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Christian Conference of Asia

30 November 2001

Consultation on HIV/AIDS: A challenge for religious response 

Chiang Mai, Thailand
25-30 November 2001 

We, the participants of the CCA Consultation on HIV/AIDS: A Challenge for Religious Response" held in Chiang Mai Thailand from November 25-30 2001, having heard, discussed and deliberated on reports about the care and treatment of people living with HIV/AIDS from 14 countries in the Asia Pacific region. 

Celebrate with joy:

  • The solidarity, strength and support extended by the world community, especially the community based organizations, religious institutions, non government organizations and faith based organizations in addressing the HIV/AIDS crisis that threatens to be the most devastating disease of the twenty first century

  • The encouraging signs of new drugs in the medical field that mitigate suffering and extend the life span of people living with HIV/AIDS

  • The great strides made in the field of health care, hospitals, children's homes and awareness education by the increasing number of organizations both secular and religious, committed to this cause

  • The indomitable spirit, courage, wisdom, foresight and timely action taken by some countries like Thailand to combat HIV/AIDS 

Yet in spite of all these encouraging signs, we are appalled at the statistics that remain staggering. 

An affirmation of faith

God created all and cares for everyone. The God we strive to follow is one who hears the cries of suffering people and inspires us to work for a better world. 

Jesus the great and beloved physician, the good shepherd, the rock and the refuge, calls us to be good and compassionate neighbors, loyal and faithful friends like those who lowered their sick friend from the roof of the house. 

Churches and faith-based organizations are challenged to follow in the footsteps of the Lord

  • who stood with people who were marginalised, discriminated against and stigmatized,

  • who healed not only physical ailments but understood and healed the deep scars and wounds inflicted by society

  • who wept and empathized with human suffering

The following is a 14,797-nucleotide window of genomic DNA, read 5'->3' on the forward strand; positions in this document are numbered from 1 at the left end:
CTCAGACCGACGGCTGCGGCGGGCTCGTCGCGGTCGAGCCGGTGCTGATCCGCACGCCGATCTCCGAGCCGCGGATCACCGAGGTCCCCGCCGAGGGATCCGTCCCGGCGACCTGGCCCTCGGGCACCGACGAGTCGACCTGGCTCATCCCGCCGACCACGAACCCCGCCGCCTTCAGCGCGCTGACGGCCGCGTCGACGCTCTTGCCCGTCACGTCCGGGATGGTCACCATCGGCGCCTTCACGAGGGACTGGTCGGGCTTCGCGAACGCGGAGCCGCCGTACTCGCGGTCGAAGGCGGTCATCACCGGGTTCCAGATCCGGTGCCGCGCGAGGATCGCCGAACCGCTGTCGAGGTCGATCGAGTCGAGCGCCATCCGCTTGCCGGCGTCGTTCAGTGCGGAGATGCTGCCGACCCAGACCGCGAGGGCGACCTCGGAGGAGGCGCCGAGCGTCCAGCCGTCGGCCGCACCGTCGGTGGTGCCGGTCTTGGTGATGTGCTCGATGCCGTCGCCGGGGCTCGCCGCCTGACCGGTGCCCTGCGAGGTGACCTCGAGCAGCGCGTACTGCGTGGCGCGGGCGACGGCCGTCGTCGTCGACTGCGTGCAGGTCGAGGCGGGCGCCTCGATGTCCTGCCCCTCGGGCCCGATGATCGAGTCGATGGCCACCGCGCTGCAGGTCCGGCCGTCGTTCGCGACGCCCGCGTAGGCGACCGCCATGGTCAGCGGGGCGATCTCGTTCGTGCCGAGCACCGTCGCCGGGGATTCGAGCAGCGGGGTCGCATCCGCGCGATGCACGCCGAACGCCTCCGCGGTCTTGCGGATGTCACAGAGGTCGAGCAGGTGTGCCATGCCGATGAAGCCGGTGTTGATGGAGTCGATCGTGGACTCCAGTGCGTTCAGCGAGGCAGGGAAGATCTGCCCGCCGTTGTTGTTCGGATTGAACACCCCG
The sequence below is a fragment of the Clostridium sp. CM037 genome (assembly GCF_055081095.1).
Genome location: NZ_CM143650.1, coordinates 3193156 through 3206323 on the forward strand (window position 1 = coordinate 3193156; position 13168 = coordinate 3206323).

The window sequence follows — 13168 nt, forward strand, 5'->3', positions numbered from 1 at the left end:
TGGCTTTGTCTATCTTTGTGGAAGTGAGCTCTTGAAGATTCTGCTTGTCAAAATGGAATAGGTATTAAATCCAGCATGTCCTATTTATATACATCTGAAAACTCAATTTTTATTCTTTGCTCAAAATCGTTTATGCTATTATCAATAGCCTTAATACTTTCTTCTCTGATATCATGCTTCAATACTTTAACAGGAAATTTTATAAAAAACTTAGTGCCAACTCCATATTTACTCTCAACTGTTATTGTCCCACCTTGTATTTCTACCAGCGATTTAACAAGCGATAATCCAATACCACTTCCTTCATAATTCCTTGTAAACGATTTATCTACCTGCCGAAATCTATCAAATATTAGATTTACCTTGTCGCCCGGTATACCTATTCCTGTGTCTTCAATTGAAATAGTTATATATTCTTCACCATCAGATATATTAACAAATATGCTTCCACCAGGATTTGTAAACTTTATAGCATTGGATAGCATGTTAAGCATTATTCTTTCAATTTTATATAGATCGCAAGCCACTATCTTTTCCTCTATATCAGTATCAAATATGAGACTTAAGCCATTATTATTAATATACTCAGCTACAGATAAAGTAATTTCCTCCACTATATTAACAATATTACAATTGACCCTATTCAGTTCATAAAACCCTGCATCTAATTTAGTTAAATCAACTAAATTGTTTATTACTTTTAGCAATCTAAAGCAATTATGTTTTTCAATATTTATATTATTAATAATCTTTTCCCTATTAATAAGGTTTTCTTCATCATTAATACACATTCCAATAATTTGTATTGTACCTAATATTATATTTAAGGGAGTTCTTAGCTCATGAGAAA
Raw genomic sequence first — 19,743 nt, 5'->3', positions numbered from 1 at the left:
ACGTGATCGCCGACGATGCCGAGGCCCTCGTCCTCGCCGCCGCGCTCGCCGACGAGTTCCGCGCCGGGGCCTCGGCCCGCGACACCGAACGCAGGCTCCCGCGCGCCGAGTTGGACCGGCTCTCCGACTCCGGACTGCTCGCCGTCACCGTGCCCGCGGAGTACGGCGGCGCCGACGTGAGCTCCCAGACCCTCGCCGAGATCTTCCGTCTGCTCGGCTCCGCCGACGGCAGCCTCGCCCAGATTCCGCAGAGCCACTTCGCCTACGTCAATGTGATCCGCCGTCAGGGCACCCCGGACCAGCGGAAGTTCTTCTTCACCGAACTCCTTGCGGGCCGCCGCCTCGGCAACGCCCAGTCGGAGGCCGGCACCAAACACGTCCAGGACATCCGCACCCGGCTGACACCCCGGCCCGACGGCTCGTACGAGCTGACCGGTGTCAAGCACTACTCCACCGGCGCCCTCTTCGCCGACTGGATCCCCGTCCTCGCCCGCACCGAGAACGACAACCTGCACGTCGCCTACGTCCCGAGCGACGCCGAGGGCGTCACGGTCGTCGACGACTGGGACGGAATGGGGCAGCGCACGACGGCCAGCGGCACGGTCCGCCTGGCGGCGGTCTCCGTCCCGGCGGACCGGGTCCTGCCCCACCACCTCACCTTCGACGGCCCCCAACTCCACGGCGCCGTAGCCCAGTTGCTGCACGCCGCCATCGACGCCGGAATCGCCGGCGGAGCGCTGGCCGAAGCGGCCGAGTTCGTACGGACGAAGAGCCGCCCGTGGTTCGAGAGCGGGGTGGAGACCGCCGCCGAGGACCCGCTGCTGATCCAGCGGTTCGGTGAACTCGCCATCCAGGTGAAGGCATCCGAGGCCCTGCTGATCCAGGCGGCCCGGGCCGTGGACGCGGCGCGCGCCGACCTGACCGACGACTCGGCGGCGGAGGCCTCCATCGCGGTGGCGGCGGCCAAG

The Asian situation

According to UNAIDS estimates more than 15 million people are living with HIV/AIDS in Asia. HIV/AIDS cuts across geographical boundaries, class, gender, sexual orientation, ethnicities and age groups. Though it has devastating influences in both rich and poor nations, it has spread more rapidly in poor and developing countries, further aggravating the economic conditions and its social consequences. The more affluent Asian countries have had the capacity to limit the progress of HIV/AIDS infection due to effective health promotion programs, the availability and affordability of anti retroviral treatments and better comprehensive health care and support. 

The epidemiological pattern of HIV varies in countries and within countries. Governments are afraid to recognize, accept and admit the existence of AIDS as they believe it would be detrimental to tourism and foreign investments. But countries like Thailand that have dared to openly admit the existence of AIDS have succeeded in reducing the numbers affected as anticipated in the projections made by UNAIDS. 

Emerging issues and challenges

We view with concern the following emerging issues and challenges arising out of this ongoing crisis:

  • Despite the encouraging developments PLWHA still face significant discrimination and stigmatization and are denied the opportunity to fully participate in their communities. This stigma also extends to and affects other members of the families of PLWHA and can be especially traumatic for children.

  • Many social, cultural practices and beliefs contribute to the escalation of HIV and are barriers to conveying effective HIV prevention messages. These practices also inhibit open and honest discussion of human sexuality, both in the church and in society

  • Women and children are placed at great risk of HIV because they have the least power to negotiate safe sex. Due to cultural and biological factors women and children are more vulnerable to sexual exploitation and HIV infection. In some countries, widows of HIV positive husbands are denied the right to inheritance leading to economic exploitation.

  • HIV positive children born to HIV positive parents may die within ten years. Children who are HIV negative continue to bear the stigma and are forced into situations or practices where they are exposed to HIV such as through intravenous drug use or sex work, because of rejection by peers and society, lack of love and hope, thus continuing the vicious cycle.

  • The impact on families where parents have died or can no longer care for children and elderly people is enormous. Elderly people in turn have to care for their grandchildren when they themselves may be frail and in need of care. The loss of people who are in the productive age group of 19-44 has a huge social and economic impact.

  • Market dynamics due to the World Trade Organization's policies and other financial instruments like patent rights and intellectual property rights have inflated the cost of treatment and drugs, putting these new drugs out of the reach of the majority of PLWHA who come from developing countries.

  • Developing countries that are faced with the burden of poverty and massive debt repayments find it difficult to allocate sufficient funds to the prevention and treatment of HIV/AIDS. 

A call to action